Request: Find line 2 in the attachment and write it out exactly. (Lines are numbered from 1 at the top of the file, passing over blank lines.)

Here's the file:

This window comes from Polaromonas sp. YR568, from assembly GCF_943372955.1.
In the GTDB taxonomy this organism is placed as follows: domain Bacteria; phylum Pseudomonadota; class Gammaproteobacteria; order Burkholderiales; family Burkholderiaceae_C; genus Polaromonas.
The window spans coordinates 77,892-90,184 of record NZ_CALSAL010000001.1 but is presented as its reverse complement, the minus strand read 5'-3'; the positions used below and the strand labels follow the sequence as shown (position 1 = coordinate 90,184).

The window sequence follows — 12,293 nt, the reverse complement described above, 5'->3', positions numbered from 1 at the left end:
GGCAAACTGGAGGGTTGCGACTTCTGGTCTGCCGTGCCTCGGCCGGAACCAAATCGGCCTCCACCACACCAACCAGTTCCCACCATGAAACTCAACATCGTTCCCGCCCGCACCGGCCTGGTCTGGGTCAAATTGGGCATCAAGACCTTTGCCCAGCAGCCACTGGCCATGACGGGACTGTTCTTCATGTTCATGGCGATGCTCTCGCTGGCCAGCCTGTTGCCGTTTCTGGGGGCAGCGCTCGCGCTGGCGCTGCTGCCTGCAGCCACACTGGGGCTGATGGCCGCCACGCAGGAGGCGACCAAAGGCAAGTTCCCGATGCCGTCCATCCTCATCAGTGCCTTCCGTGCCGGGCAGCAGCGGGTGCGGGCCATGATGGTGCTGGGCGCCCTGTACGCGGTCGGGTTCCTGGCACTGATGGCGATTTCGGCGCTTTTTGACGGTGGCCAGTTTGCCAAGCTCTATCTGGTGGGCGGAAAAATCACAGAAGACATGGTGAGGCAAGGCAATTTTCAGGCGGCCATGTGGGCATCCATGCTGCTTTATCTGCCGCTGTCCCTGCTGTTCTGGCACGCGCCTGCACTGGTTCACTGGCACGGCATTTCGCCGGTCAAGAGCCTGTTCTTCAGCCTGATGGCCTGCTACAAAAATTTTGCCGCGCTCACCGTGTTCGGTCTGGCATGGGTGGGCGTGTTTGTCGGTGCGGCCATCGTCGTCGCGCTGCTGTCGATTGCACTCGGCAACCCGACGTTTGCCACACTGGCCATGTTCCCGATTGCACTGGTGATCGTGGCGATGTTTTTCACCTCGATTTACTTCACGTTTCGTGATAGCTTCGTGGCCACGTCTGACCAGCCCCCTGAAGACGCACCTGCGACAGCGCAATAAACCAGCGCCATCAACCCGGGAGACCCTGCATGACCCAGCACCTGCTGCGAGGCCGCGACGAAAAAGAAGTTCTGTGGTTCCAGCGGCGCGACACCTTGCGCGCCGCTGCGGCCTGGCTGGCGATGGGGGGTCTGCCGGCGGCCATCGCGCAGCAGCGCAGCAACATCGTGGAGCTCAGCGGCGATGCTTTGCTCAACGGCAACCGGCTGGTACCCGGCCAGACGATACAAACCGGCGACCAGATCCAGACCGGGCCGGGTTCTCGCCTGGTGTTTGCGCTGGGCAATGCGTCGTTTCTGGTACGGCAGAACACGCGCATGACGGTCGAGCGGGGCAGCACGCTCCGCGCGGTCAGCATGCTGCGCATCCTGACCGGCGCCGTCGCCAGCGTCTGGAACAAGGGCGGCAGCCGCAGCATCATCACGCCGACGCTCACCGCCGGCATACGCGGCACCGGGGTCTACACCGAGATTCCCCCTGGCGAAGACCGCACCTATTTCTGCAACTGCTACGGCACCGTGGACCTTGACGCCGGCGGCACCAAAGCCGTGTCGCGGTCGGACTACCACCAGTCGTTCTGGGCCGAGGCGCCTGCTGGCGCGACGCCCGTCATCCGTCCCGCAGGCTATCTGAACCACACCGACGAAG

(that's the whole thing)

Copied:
In the GTDB taxonomy this organism is placed as follows: domain Bacteria; phylum Pseudomonadota; class Gammaproteobacteria; order Burkholderiales; family Burkholderiaceae_C; genus Polaromonas.